Walk: Mount Edgecumbe and Rame Head, Cornwall
Escape the bustle of Britain’s Ocean City on a centuries-old ferry service to a spring-infused landscape of quiet coves, birdsong, woodland and charming fishing village
This stunning section of the South West Coast Path leaves Plymouth behind for the wilds of Rame Peninsula AONB. Stroll through woodlands budding with wildflowers and along sandy bays to historic Kingsand and Cawsand, before reaching spectacular Rame Head.
Ferry to cornwall Park at the Strand Street Car Park, just a stone’s throw from Plymouth’s Barbican and city centre, and take the Cremyll Ferry to Rame Peninsula – Cornwall’s forgotten corner. The boat service, which dates back to at least the 11th century, costs £2 per foot passenger. Look out for lively cormorants diving as you cross.
From the landing stage at Wilderness Point, follow signs for the South West Coast Path through the historic grounds of Mount Edgecumbe.
Rame Head walk
6.8 miles (one way) | 4 hours | moderate
1. Coastal flora
In early spring, Mount Edgecumbe’s national camellia collection bursts into bloom. The path passes through the formal gardens, soon emerging to spectacular views across Plymouth Sound and its many historic maritime defences, including Picklecombe Fort. Stay with the coast path through scrub woodland – it soon opens up, hugging the rocky shoreline below as you near Kingsand.
2. Volcanic secrets
A small fork in the path offers a choice: drop down to the rocky shoreline and make your way to Kingsand, or wander through the fields above it; both options rejoin at Kingsand. The shoreline’s rare volcanic geology, with its 16th-century pilchard fishing cellars, is a designated SSSI.
Braving an epic migration from North Africa, the red admiral butterfly – an iconic coastal species – hails the advent of warmer days and the arrival of spring. These pollinators can be identified by their striking orange and black colouring.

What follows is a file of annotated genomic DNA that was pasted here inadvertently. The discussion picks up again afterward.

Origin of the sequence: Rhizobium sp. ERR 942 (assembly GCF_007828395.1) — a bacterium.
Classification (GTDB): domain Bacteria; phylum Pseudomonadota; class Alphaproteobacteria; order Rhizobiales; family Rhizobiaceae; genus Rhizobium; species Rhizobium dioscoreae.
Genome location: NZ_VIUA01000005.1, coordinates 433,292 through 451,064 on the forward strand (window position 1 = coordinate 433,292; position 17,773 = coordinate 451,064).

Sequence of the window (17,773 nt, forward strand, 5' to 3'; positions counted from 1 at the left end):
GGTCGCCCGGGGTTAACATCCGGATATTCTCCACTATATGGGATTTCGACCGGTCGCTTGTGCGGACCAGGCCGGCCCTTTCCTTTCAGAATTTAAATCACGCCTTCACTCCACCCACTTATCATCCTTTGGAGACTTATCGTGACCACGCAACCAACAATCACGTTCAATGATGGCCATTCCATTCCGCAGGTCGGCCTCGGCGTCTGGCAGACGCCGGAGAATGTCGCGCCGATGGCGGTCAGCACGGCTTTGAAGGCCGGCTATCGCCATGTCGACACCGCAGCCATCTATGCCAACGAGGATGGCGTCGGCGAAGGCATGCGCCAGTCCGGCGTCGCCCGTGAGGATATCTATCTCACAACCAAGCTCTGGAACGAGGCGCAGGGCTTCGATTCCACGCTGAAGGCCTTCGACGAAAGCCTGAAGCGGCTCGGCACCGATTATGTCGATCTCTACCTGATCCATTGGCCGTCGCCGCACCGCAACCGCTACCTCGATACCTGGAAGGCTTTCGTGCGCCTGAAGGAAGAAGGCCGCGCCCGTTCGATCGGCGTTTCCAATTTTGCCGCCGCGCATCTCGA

3. Fishing villages
You’ll soon enter the delightful twin fishing villages of Kingsand and Cawsand. Pass straight through these picturesque 19th-century smuggling havens, or have a warming coffee and a slice of cake at The Old Boatstore Café in Kingsand, overlooking the sea. The beach here is a particular favourite for dog owners, with year-round access.
Walk through The Square in Cawsand then turn left on the coast path out of the village towards Penlee Point.
4. Hidden coves
Follow the path, passing Pier Cove and Pier Cellars Brennan Torpedo Station down to your left. Pause here to take in one of the world’s largest natural ports and listen out for rousing birdsong in the leafy woodland above. Look out for kestrels braced in their iconic hover position as they search for small mammals along the coast.
5. Grotto lookout
Walk beyond Pier Cove and continue to Queen Adelaide’s Grotto, an old watch-house above Penlee Point. A short detour takes you to Penlee Battery, a vital wartime defence turned into a nature reserve, now managed by Cornwall Wildlife Trust. Try to spot the distinctive bee orchid among the wildflowers; the flower’s lower lip resembles the body of a queen bee.
6. Pollinator paradise
Back at Penlee Point, follow the coast path sharply to the right as you approach Rame Head along the high cliffs. Revel in the wild open space of the nearing headland, dotted with wild ponies grazing the rich coastal grasses.
Climb the snaking steps to St Michael’s Chapel and walk to the end of the headland. On a clear day, you can see the famous Eddystone Lighthouse offshore. Listen to the soothing buzz of busy pollinators and
the unmistakable metallic chirp of the stonechat.
Soak up the panoramic views and enjoy a picnic before your return. Or, if a relaxing slap-up cream tea back in Kingsand and Cawsand appeals, there is a regular bus service from Kingsand back to Cremyll and the ferry.